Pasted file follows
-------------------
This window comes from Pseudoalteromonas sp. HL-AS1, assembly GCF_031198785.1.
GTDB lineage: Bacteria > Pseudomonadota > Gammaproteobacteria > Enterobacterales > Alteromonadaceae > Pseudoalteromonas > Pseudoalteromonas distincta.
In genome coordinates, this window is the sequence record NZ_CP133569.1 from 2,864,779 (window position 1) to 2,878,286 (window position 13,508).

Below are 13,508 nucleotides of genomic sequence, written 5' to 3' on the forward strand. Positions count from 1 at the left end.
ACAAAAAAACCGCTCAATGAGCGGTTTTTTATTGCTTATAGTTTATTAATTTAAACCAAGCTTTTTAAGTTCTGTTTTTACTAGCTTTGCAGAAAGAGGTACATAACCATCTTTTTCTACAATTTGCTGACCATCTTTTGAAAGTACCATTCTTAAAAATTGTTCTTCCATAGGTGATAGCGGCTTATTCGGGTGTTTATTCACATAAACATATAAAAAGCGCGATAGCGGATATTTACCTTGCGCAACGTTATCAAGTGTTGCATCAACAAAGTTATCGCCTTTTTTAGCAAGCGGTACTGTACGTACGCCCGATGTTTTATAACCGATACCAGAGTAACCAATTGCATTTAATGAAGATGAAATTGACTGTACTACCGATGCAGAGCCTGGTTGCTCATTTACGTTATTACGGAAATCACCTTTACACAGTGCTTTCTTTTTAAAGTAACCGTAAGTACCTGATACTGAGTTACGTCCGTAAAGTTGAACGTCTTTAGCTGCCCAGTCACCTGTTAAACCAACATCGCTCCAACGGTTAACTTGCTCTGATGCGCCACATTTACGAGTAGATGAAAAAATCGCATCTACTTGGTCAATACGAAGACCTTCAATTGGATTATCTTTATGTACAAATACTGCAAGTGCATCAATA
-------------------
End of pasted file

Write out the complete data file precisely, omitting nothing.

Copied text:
This window comes from Pseudoalteromonas sp. HL-AS1, assembly GCF_031198785.1.
GTDB lineage: Bacteria > Pseudomonadota > Gammaproteobacteria > Enterobacterales > Alteromonadaceae > Pseudoalteromonas > Pseudoalteromonas distincta.
In genome coordinates, this window is the sequence record NZ_CP133569.1 from 2,864,779 (window position 1) to 2,878,286 (window position 13,508).

Below are 13,508 nucleotides of genomic sequence, written 5' to 3' on the forward strand. Positions count from 1 at the left end.
ACAAAAAAACCGCTCAATGAGCGGTTTTTTATTGCTTATAGTTTATTAATTTAAACCAAGCTTTTTAAGTTCTGTTTTTACTAGCTTTGCAGAAAGAGGTACATAACCATCTTTTTCTACAATTTGCTGACCATCTTTTGAAAGTACCATTCTTAAAAATTGTTCTTCCATAGGTGATAGCGGCTTATTCGGGTGTTTATTCACATAAACATATAAAAAGCGCGATAGCGGATATTTACCTTGCGCAACGTTATCAAGTGTTGCATCAACAAAGTTATCGCCTTTTTTAGCAAGCGGTACTGTACGTACGCCCGATGTTTTATAACCGATACCAGAGTAACCAATTGCATTTAATGAAGATGAAATTGACTGTACTACCGATGCAGAGCCTGGTTGCTCATTTACGTTATTACGGAAATCACCTTTACACAGTGCTTTCTTTTTAAAGTAACCGTAAGTACCTGATACTGAGTTACGTCCGTAAAGTTGAACGTCTTTAGCTGCCCAGTCACCTGTTAAACCAACATCGCTCCAACGGTTAACTTGCTCTGATGCGCCACATTTACGAGTAGATGAAAAAATCGCATCTACTTGGTCAATACGAAGACCTTCAATTGGATTATCTTTATGTACAAATACTGCAAGTGCATCAATA